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Tropical Night Falling

By (author) Manuel Puig
Translated by Suzanne Jill Levine
Format: Hardback
Publisher: Faber & Faber, London, United Kingdom
Published: 6th Jul 1992
Dimensions: w 135mm h 216mm
ISBN-10: 0571141250
ISBN-13: 9780571141258
Barcode No: 9780571141258
Synopsis
At the heart of this story are two elderly Argentine sisters, Luci and Nidia, living in self-imposed exile in Rio. Together they share a life of gossip, but through their conversations the author reveals the violent lives of their neighbours. By the author of "Kiss of the Spider Woman".

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Kirkus US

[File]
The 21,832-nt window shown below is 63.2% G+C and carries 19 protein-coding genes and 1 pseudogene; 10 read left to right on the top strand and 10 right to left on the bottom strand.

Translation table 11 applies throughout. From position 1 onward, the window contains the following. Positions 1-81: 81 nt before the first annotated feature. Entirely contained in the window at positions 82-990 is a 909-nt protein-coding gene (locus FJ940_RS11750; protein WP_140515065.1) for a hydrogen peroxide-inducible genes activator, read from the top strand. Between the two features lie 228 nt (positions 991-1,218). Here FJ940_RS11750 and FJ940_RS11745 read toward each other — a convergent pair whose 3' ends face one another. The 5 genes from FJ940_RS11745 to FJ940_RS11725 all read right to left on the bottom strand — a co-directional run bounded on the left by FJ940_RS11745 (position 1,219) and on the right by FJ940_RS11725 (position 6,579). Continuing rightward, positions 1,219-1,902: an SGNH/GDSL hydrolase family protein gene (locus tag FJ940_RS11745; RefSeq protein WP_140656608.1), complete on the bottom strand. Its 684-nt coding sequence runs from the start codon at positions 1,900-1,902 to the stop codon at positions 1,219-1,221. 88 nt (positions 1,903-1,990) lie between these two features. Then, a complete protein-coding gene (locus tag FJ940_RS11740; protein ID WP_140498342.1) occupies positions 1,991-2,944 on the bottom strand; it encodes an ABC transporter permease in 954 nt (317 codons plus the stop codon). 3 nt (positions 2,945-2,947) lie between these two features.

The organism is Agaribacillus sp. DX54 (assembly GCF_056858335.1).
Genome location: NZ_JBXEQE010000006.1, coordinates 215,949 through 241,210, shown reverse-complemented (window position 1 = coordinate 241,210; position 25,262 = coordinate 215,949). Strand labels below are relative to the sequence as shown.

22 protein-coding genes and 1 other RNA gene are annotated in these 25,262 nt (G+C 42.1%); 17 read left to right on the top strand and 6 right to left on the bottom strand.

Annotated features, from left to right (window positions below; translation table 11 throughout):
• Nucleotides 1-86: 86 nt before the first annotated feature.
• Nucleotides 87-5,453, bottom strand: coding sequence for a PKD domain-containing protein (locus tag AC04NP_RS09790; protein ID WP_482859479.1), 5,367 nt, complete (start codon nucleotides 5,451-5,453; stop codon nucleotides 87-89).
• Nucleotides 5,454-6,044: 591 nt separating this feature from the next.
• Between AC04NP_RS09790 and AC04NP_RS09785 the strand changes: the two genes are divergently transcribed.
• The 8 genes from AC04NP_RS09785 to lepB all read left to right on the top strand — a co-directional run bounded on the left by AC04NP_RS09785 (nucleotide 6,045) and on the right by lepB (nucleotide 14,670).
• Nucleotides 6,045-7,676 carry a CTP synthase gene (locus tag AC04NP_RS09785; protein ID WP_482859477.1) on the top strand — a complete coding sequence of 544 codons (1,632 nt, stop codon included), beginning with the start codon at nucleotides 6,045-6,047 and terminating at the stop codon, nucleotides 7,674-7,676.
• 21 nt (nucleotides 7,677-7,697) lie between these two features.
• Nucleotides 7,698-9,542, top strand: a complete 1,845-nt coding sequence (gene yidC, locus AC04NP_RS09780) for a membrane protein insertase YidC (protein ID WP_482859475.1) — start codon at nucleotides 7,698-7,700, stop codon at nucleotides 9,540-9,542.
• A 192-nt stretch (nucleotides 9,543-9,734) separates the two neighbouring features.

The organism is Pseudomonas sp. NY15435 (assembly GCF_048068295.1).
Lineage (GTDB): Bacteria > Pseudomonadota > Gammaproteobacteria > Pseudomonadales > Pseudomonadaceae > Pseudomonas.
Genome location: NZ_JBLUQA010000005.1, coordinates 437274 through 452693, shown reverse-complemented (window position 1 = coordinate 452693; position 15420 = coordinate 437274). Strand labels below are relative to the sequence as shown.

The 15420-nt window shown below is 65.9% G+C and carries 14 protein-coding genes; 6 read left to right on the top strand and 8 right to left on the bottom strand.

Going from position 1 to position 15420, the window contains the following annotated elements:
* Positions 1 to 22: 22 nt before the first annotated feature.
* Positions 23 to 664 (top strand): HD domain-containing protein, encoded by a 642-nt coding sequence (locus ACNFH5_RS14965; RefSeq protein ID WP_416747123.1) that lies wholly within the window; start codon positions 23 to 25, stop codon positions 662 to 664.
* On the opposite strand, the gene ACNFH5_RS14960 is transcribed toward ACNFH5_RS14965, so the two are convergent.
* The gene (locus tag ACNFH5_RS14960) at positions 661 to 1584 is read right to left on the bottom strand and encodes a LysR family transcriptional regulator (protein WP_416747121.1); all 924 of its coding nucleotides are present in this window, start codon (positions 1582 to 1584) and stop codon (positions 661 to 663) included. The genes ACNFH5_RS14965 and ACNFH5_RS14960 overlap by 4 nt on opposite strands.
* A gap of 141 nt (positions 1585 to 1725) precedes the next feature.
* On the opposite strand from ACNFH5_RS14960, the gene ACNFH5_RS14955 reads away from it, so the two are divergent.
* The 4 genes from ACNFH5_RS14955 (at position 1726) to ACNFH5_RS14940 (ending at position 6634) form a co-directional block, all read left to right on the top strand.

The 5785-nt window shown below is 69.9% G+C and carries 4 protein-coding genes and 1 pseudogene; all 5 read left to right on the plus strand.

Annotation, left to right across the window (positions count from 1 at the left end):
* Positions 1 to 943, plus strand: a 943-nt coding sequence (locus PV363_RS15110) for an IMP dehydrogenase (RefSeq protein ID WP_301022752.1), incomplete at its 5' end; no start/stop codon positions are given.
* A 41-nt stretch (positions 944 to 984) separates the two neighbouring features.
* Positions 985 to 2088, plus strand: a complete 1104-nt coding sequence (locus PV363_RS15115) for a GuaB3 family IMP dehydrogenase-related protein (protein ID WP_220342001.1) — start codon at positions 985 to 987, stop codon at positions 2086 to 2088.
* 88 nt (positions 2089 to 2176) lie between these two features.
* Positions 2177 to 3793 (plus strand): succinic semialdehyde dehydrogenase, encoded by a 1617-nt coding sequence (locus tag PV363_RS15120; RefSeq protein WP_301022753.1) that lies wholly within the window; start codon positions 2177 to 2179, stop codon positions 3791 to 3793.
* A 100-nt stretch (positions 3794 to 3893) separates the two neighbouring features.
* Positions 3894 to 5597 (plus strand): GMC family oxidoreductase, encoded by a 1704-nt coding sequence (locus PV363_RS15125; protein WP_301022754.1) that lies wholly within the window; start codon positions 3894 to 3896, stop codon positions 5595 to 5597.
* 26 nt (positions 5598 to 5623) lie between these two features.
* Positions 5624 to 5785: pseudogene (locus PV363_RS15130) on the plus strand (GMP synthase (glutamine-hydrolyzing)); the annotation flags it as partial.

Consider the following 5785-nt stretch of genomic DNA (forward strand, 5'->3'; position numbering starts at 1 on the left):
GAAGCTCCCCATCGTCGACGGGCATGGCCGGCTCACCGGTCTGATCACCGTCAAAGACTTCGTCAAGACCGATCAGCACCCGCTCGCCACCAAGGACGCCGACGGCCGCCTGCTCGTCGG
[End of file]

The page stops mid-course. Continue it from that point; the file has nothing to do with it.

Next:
Puig, who died last year, could have titled his collected fiction Codependency Forever! A demonic web-maker, a soap-opera-ish complicator, he was an art-novelist almost cruelly determined to keep his authorial voice out of the picture altogether. Here, solely in the most mundane dialogue and through discomfortingly plain letters, he tells the "story" of two old sisters who live in Rio - Nidia and Luci - both from Argentina originally and both living what at first seem utterly vicarious lives. Luci is taken up with the romantic entanglements of a neighbor woman, a psychologist; while Nidia - once Luci leaves to visit her son in Switzerland - becomes enmeshed in the pathetic goings - on of her building's doorman, one of Rio's underclass. Luci dies in Europe, a fact that everyone tries to keep from Nidia (who's also not long before lost a grown daughter to cancer) - and for a while, Nidia's letters are sent into the void. But if Puig has an agenda, it may be that no story is void-bound; for everyone talks to everyone else, is involved in everyone else's life, as mere puzzle pieces of one greater story still. The psychologist neighbor becomes just as transmittingly involved in the old ladies' lives as they were in hers; and Puig manages to stuff an awful lot of psychology and sociology and humor into the flattest of fictional textures. Nidia and Luci are adorable dupes - but, Puig seems to say, who isn't? An extraordinary novel from a very special writer. (Kirkus Reviews)